I would ask the question "How much HTML before you break out of PHP and into
HTML". My answer is "any". Surely you're making the engine work just to echo
stuff out? But are you asking for more by making it jump in and out between
all those tags?!

Short tags ...

<td bgcolor="<?=$td_col?>" class="<?=$prefclass?>">

... easier to read in Mixed? I think so.

Also, "pure" coding breaks the HTML syntax coloring in my text editor!


> Thanks Bogdan,
> That's what I thought, but I was beginning to feel 'guilty' the more I
> understood php. It seems to me, from my limited experience, that there's much
> mor chance for error using 'pure' php (as in forgetting ' or " or closing
> with ; -- but . . .
> Actually I've found that the 'mixed' is easier to read and understand -- less
> quotes, less 'print' to read with every line. But that's just personal taste
> on my part.
> While I'm at it, I've also noticed that coders tend to integrate 'result'
> pages with the 'calling' page. (That is, I have a text input, and use a php
> function to verify it on the same page). I've tended to keep them separate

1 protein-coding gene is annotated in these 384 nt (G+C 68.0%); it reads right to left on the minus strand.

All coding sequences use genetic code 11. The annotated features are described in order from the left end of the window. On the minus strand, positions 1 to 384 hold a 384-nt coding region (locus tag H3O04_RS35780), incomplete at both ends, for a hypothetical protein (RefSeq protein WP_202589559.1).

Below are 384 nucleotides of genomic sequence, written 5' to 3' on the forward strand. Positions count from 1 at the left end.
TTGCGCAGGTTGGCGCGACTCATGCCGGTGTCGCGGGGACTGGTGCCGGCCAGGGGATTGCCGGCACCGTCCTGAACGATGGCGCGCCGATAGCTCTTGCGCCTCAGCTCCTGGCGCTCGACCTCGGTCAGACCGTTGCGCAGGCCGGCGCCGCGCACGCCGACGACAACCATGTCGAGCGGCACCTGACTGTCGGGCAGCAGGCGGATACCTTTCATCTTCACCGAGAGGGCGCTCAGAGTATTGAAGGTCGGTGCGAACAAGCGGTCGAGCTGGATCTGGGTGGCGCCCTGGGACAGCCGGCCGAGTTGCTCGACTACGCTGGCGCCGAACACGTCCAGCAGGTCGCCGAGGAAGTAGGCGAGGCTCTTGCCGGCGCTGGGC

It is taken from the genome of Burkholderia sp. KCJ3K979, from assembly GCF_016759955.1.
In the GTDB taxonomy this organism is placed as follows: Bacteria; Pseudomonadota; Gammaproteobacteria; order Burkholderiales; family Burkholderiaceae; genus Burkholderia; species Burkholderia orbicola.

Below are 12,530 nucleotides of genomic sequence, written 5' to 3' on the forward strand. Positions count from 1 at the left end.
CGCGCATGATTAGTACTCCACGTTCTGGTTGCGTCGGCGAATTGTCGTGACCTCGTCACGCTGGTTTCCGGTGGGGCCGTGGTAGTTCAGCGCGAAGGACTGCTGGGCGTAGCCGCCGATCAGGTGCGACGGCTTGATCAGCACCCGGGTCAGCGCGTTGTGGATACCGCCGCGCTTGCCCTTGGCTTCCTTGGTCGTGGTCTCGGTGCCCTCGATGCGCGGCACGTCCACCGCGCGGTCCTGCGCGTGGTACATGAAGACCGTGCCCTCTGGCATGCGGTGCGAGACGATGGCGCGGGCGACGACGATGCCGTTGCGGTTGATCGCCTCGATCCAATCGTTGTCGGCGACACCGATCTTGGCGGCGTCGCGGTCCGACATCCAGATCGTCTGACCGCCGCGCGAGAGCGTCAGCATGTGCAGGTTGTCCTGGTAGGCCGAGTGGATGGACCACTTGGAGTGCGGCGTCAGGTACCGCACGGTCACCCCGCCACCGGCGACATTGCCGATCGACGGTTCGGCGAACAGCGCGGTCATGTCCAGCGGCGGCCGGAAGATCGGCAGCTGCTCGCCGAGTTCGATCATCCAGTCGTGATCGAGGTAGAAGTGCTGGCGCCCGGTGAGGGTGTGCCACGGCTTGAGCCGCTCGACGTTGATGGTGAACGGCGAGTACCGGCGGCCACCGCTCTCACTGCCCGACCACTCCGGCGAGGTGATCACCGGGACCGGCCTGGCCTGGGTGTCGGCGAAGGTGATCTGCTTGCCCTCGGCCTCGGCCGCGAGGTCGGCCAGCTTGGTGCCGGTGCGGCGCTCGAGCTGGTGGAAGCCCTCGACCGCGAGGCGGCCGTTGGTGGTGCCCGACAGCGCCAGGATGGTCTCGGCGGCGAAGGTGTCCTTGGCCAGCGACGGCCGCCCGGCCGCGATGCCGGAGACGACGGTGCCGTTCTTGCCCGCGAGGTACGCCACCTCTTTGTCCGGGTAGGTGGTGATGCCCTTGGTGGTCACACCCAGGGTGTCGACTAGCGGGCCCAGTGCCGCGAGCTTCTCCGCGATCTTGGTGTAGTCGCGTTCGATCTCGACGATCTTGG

> for de-bugging purposes. Should I consider re-writing them as well?
> Regards,
> Andre
> On Sunday 02 June 2002 08:16 pm, you wrote:
>> No *real* reason - just two not-so-important ones:
>> 1. Clarity
>> Please compare these two:
>> ------ "MIXED"
>> <td bgcolor="<?php echo $td_col; ?>" class="<?php echo $prefclass; ?>">
>> <?php $fldcontent=$myrow[0]?$myrow[0]:"no data"; ?>
>> <input type="text" name="fname" size="50" value="<?php echo $fldcontent;
>> ?>">
>> </td>
>> ------ "PURE"
>> <?php
>> echo("<td bgcolor='$td_col' class='$prefclass'>\n");
>> $fldcontent=$myrow[0]?$myrow[0]:"no data";
>> echo("<input type='text' name='fname' size='50' value='$fldcontent'>\n");
>> ?>
>> The second is much easier to read and understand, you must agree.
>> 2. Speed
>> There's an urban legend saying that switching php tags on and off would
>> slow parsing down. I don't know if that's true and try to write "pure"
>> php as you call it due to the first reason.
>> Bogdan
>> Andre Dubuc wrote:
>>> I've noticed that many people on the list code in 'pure' php, i.e.
>>> <?
>>> print "<input type='text' name='fname' size='50'>";
>>> // etc
>>> ?>
>>> Since most of my code is a mixture (the early stuff is 'mixed' html +
>>> php), I've been wondering why code in 'pure' php? Is there some
>>> compelling reason (that I'm unaware of) for doing so? Should I rewrite
>>> all my earlier code into its 'pure' form? If so, what do I do with the
>>> '<! DOCTYPE . . . > statement -- put it in quotes too?
>>> I would like to understand the reasons for writing code in this manner,
>>> when all my code works fine, displays great: am I missing something
>>> important here? Btw, I use the 'php' ending for all file names.
>>> Your thoughts, opinions and suggestions would be greatly appreciated --
>>> I'd like to do what is best.
>>> Tia,
>>> Andre

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